Feeds
85%
Canon i-Sensys LBP3100

Canon i-Sensys LBP3100

Cheap and better than cheerful

  • alert
  • submit to reddit

Next gen security for virtualised datacentres

Review Laser printers have been nudged out of the personal, one-per-desk market by the continued growth of inkjets. For straight black print, though, there’s nothing to touch laser copy, and Canon has fortified its entry-level mono laser range with the i-Sensys LBP3100, a small machine with a couple of interesting design tweaks.

Canon i-Sensys LBP3100

Canon's LBP3100: stylish and compact

For starters, the LBP3100, one of the smallest printers in the i-Sensys range, has a footprint when closed similar to that of a 15in laptop.

Decked out in ice-white, with a glossy white lid and pull-down cover at the front, the printer looks unprepossessing, but because of that it fits in easily with most home and office decoration.

To print, the machine has to be opened up, and the lid folds forward to become the output tray. The front folds down to become a 150-sheet feed tray, but the clever part is that there’s a hinged cover behind the front panel, which folds out to cover and keep dust off the paper. Many personal printers have separate covers for their feed trays, of course, but most are separate fittings which have to be stored independently when the printer is closed.

Controls and indicators are sparse, with a single green LED for power and data, set to the left of the top cover, along with a Resume button. The main power button is in the front panel. At the back of the machine is a single USB socket, the only connection provided.

Canon i-Sensys LBP3100

Th integrated drum and toner cartridge is easy to load

Setup and installation are straightforward, as the combined drum and toner cartridge slots in easily through a hatch in the printer's top surface and requires minimal priming before it's ready to print. Software support consists of a driver which provides multiple pages per sheet, but no support for watermarks or overlays.

Secure remote control for conventional and virtual desktops

More from The Register

next story
So, Apple won't sell cheap kit? Prepare the iOS garden wall WRECKING BALL
It can throw the low cost race if it looks to the cloud
End of buttons? Apple looks to patent animating iPhone sidewalls
Filing suggests handset with display strips
Samsung Gear S: Quick, LAUNCH IT – before Apple straps on iWatch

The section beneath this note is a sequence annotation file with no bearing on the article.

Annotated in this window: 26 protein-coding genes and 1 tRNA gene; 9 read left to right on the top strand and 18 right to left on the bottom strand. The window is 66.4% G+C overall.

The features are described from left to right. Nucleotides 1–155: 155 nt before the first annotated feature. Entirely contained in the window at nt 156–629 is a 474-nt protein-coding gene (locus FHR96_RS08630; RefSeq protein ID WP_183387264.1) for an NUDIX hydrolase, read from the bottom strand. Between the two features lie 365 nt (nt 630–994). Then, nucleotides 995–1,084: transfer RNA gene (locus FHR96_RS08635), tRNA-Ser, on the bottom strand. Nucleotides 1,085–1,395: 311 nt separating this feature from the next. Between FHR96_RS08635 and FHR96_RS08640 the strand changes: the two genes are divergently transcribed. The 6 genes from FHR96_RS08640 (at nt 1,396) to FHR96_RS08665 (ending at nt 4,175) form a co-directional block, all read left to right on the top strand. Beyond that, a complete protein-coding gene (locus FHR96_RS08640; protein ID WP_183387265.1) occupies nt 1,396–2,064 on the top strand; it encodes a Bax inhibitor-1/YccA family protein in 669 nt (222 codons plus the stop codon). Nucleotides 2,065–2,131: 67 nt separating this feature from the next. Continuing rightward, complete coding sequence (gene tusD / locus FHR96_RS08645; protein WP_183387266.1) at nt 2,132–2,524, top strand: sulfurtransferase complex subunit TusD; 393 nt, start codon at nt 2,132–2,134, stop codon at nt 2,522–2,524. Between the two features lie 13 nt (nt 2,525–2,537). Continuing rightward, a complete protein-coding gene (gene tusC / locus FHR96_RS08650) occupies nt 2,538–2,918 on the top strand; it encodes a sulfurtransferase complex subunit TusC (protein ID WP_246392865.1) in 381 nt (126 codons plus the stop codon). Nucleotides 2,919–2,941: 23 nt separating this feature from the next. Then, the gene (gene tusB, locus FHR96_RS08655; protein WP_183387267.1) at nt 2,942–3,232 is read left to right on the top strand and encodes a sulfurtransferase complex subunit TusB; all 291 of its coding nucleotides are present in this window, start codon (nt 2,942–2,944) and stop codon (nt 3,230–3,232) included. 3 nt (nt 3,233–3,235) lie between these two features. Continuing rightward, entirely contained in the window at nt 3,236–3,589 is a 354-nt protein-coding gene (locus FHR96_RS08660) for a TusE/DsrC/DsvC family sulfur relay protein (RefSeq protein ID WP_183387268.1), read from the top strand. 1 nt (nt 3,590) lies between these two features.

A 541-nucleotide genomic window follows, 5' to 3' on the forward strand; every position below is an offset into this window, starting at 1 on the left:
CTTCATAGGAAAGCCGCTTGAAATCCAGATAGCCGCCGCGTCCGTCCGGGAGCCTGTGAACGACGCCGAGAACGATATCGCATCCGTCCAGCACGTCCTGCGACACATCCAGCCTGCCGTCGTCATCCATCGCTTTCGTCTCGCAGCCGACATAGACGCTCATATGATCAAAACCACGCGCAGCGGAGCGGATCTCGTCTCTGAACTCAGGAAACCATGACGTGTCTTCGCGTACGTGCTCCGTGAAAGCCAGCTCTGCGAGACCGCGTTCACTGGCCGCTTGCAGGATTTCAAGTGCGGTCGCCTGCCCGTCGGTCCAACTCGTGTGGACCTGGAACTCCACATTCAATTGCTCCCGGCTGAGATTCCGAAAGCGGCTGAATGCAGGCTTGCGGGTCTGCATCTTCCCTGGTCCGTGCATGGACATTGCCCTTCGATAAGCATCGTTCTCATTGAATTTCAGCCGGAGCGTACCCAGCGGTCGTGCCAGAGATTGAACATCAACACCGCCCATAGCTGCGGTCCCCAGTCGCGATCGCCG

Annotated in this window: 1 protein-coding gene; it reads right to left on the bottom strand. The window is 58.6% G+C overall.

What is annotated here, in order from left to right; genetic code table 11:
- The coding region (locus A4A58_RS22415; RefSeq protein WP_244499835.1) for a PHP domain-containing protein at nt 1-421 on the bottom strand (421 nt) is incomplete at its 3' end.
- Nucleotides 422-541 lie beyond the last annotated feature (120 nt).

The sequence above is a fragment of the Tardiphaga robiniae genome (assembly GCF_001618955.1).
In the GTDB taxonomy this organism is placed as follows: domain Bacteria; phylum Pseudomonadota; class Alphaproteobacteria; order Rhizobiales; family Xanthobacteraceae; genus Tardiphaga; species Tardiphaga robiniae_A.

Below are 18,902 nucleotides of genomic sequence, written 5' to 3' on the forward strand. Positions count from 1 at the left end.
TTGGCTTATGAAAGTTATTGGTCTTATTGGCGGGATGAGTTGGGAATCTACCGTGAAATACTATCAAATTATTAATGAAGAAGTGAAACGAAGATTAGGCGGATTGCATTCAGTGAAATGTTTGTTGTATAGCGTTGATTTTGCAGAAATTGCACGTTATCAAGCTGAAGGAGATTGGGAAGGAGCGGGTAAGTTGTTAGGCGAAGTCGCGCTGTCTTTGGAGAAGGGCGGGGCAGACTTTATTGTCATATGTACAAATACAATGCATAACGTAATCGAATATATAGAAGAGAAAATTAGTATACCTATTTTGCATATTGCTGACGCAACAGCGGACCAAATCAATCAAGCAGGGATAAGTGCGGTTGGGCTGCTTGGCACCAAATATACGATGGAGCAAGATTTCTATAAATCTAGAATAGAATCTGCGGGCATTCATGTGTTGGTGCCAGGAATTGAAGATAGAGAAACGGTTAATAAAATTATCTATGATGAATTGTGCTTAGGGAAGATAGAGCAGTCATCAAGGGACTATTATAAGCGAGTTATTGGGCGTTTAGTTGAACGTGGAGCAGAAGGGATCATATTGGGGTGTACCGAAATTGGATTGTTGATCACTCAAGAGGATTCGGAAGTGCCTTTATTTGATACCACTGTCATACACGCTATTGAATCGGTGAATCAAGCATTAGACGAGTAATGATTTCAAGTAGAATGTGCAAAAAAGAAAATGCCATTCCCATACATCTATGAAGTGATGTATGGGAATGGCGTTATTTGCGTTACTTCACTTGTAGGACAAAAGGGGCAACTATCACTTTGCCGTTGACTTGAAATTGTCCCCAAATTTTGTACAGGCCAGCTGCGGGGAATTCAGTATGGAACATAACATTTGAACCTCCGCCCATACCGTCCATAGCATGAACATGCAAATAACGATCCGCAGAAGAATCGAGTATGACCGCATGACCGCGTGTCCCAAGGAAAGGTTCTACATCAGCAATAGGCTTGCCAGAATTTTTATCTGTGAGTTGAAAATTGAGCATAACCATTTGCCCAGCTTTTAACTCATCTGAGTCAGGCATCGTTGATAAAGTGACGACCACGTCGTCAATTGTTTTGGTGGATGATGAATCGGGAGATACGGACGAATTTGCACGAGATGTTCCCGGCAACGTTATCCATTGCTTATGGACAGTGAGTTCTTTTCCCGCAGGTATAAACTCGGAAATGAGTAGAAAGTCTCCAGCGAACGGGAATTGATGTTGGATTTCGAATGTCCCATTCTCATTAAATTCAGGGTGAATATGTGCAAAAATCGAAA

Full specs for wrist-mounted device here ... but who'll buy it?
Apple promises to lift Curse of the Drained iPhone 5 Battery
Have you tried turning it off and...? Never mind, here's a replacement
Now that's FIRE WIRE: HP recalls 6 MILLION burn-risk laptop cables
Right in the middle of Burning Mains Man week
Apple's iWatch? They cannae do it ... they don't have the POWER
Analyst predicts fanbois will have to wait until next year
Reg man looks through a Glass, darkly: Google's toy ploy or killer tech specs?
Tip: Put the shades on and you'll look less of a spanner
HUGE iPAD? Maybe. HUGE ADVERTS? That's for SURE
Noo! Hand not big enough! Don't look at meee!
AMD unveils 'single purpose' graphics card for PC gamers and NO ONE else
Chip maker claims the Radeon R9 285 is 'best in its class'
prev story

Whitepapers

Gartner critical capabilities for enterprise endpoint backup
Learn why inSync received the highest overall rating from Druva and is the top choice for the mobile workforce.
Implementing global e-invoicing with guaranteed legal certainty
Explaining the role local tax compliance plays in successful supply chain management and e-business and how leading global brands are addressing this.
Rethinking backup and recovery in the modern data center
Combining intelligence, operational analytics, and automation to enable efficient, data-driven IT organizations using the HP ABR approach.
Consolidation: The Foundation for IT Business Transformation
In this whitepaper learn how effective consolidation of IT and business resources can enable multiple, meaningful business benefits.
Next gen security for virtualised datacentres
Legacy security solutions are inefficient due to the architectural differences between physical and virtual environments.